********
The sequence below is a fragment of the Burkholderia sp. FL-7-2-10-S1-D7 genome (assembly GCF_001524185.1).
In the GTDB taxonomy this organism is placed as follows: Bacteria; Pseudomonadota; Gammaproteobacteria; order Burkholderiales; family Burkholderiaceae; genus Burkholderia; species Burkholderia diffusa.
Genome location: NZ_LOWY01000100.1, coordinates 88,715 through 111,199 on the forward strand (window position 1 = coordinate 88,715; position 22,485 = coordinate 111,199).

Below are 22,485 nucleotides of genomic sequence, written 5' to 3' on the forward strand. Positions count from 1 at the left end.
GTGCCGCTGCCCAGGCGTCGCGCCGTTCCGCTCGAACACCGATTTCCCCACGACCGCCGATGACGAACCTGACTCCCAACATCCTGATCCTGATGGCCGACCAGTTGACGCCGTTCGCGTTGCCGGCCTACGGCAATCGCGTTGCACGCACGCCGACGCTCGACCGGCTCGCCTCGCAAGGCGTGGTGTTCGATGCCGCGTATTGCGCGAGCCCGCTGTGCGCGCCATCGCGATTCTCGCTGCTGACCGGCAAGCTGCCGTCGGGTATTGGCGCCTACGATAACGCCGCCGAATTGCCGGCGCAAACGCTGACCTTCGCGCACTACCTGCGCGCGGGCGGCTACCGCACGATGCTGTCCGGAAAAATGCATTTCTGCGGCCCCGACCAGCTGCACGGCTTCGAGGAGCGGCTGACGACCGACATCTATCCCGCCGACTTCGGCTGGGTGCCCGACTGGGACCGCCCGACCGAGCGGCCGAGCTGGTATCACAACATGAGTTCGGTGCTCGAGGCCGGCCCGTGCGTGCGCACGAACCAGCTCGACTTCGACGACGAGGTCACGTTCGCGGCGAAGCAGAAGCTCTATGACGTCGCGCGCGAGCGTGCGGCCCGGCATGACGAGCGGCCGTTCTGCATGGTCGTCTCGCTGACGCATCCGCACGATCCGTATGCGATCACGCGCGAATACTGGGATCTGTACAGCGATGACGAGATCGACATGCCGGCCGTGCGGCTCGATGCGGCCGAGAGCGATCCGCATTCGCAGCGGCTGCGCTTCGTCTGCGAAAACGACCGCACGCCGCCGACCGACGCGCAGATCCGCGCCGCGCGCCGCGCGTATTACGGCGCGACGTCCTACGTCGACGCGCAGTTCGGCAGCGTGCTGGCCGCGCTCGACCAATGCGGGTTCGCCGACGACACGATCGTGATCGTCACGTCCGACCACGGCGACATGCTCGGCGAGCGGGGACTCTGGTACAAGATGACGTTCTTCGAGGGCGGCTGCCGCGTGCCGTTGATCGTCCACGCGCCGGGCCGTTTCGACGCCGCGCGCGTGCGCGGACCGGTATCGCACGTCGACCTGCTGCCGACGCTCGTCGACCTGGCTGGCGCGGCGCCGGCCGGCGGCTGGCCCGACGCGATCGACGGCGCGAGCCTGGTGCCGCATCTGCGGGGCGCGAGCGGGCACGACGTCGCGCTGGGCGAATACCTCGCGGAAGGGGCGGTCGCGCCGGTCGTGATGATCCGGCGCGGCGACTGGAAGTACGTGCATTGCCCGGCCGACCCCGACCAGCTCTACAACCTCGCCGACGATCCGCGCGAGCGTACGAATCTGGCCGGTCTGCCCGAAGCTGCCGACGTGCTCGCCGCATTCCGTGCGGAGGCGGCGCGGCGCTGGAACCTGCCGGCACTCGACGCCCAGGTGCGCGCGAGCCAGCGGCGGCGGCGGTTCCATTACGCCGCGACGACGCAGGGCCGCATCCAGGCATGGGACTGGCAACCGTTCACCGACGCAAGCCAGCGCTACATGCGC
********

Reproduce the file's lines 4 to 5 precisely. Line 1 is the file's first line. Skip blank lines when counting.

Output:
Below are 22,485 nucleotides of genomic sequence, written 5' to 3' on the forward strand. Positions count from 1 at the left end.
GTGCCGCTGCCCAGGCGTCGCGCCGTTCCGCTCGAACACCGATTTCCCCACGACCGCCGATGACGAACCTGACTCCCAACATCCTGATCCTGATGGCCGACCAGTTGACGCCGTTCGCGTTGCCGGCCTACGGCAATCGCGTTGCACGCACGCCGACGCTCGACCGGCTCGCCTCGCAAGGCGTGGTGTTCGATGCCGCGTATTGCGCGAGCCCGCTGTGCGCGCCATCGCGATTCTCGCTGCTGACCGGCAAGCTGCCGTCGGGTATTGGCGCCTACGATAACGCCGCCGAATTGCCGGCGCAAACGCTGACCTTCGCGCACTACCTGCGCGCGGGCGGCTACCGCACGATGCTGTCCGGAAAAATGCATTTCTGCGGCCCCGACCAGCTGCACGGCTTCGAGGAGCGGCTGACGACCGACATCTATCCCGCCGACTTCGGCTGGGTGCCCGACTGGGACCGCCCGACCGAGCGGCCGAGCTGGTATCACAACATGAGTTCGGTGCTCGAGGCCGGCCCGTGCGTGCGCACGAACCAGCTCGACTTCGACGACGAGGTCACGTTCGCGGCGAAGCAGAAGCTCTATGACGTCGCGCGCGAGCGTGCGGCCCGGCATGACGAGCGGCCGTTCTGCATGGTCGTCTCGCTGACGCATCCGCACGATCCGTATGCGATCACGCGCGAATACTGGGATCTGTACAGCGATGACGAGATCGACATGCCGGCCGTGCGGCTCGATGCGGCCGAGAGCGATCCGCATTCGCAGCGGCTGCGCTTCGTCTGCGAAAACGACCGCACGCCGCCGACCGACGCGCAGATCCGCGCCGCGCGCCGCGCGTATTACGGCGCGACGTCCTACGTCGACGCGCAGTTCGGCAGCGTGCTGGCCGCGCTCGACCAATGCGGGTTCGCCGACGACACGATCGTGATCGTCACGTCCGACCACGGCGACATGCTCGGCGAGCGGGGACTCTGGTACAAGATGACGTTCTTCGAGGGCGGCTGCCGCGTGCCGTTGATCGTCCACGCGCCGGGCCGTTTCGACGCCGCGCGCGTGCGCGGACCGGTATCGCACGTCGACCTGCTGCCGACGCTCGTCGACCTGGCTGGCGCGGCGCCGGCCGGCGGCTGGCCCGACGCGATCGACGGCGCGAGCCTGGTGCCGCATCTGCGGGGCGCGAGCGGGCACGACGTCGCGCTGGGCGAATACCTCGCGGAAGGGGCGGTCGCGCCGGTCGTGATGATCCGGCGCGGCGACTGGAAGTACGTGCATTGCCCGGCCGACCCCGACCAGCTCTACAACCTCGCCGACGATCCGCGCGAGCGTACGAATCTGGCCGGTCTGCCCGAAGCTGCCGACGTGCTCGCCGCATTCCGTGCGGAGGCGGCGCGGCGCTGGAACCTGCCGGCACTCGACGCCCAGGTGCGCGCGAGCCAGCGGCGGCGGCGGTTCCATTACGCCGCGACGACGCAGGGCCGCATCCAGGCATGGGACTGGCAACCGTTCACCGACGCAAGCCAGCGCTACATGCGC